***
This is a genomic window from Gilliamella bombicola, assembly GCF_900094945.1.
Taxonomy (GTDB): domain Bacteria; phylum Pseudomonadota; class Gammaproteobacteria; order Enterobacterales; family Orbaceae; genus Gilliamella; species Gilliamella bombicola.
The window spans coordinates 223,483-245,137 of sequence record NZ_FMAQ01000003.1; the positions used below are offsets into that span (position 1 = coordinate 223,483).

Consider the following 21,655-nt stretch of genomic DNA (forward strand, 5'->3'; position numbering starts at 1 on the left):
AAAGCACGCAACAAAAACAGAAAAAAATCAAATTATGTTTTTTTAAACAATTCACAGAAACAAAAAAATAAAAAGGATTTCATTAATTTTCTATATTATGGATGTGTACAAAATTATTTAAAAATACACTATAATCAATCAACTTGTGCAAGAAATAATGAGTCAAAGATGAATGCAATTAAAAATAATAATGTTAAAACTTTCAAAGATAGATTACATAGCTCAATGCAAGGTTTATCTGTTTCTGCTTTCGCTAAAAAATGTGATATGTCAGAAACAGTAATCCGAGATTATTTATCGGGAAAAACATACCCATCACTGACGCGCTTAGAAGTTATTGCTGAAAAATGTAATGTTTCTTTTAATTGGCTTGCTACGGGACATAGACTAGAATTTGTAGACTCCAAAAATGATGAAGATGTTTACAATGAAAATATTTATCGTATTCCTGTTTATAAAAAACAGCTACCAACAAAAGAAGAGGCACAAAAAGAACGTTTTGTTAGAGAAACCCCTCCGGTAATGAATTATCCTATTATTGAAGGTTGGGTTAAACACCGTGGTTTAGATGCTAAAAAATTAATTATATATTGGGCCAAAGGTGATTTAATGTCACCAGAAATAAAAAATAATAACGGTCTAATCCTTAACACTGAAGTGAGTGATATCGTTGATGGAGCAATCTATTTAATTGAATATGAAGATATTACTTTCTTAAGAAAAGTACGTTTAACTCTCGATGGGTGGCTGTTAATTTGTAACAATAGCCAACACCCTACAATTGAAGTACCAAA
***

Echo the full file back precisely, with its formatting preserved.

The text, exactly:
This is a genomic window from Gilliamella bombicola, assembly GCF_900094945.1.
Taxonomy (GTDB): domain Bacteria; phylum Pseudomonadota; class Gammaproteobacteria; order Enterobacterales; family Orbaceae; genus Gilliamella; species Gilliamella bombicola.
The window spans coordinates 223,483-245,137 of sequence record NZ_FMAQ01000003.1; the positions used below are offsets into that span (position 1 = coordinate 223,483).

Consider the following 21,655-nt stretch of genomic DNA (forward strand, 5'->3'; position numbering starts at 1 on the left):
AAAGCACGCAACAAAAACAGAAAAAAATCAAATTATGTTTTTTTAAACAATTCACAGAAACAAAAAAATAAAAAGGATTTCATTAATTTTCTATATTATGGATGTGTACAAAATTATTTAAAAATACACTATAATCAATCAACTTGTGCAAGAAATAATGAGTCAAAGATGAATGCAATTAAAAATAATAATGTTAAAACTTTCAAAGATAGATTACATAGCTCAATGCAAGGTTTATCTGTTTCTGCTTTCGCTAAAAAATGTGATATGTCAGAAACAGTAATCCGAGATTATTTATCGGGAAAAACATACCCATCACTGACGCGCTTAGAAGTTATTGCTGAAAAATGTAATGTTTCTTTTAATTGGCTTGCTACGGGACATAGACTAGAATTTGTAGACTCCAAAAATGATGAAGATGTTTACAATGAAAATATTTATCGTATTCCTGTTTATAAAAAACAGCTACCAACAAAAGAAGAGGCACAAAAAGAACGTTTTGTTAGAGAAACCCCTCCGGTAATGAATTATCCTATTATTGAAGGTTGGGTTAAACACCGTGGTTTAGATGCTAAAAAATTAATTATATATTGGGCCAAAGGTGATTTAATGTCACCAGAAATAAAAAATAATAACGGTCTAATCCTTAACACTGAAGTGAGTGATATCGTTGATGGAGCAATCTATTTAATTGAATATGAAGATATTACTTTCTTAAGAAAAGTACGTTTAACTCTCGATGGGTGGCTGTTAATTTGTAACAATAGCCAACACCCTACAATTGAAGTACCAAA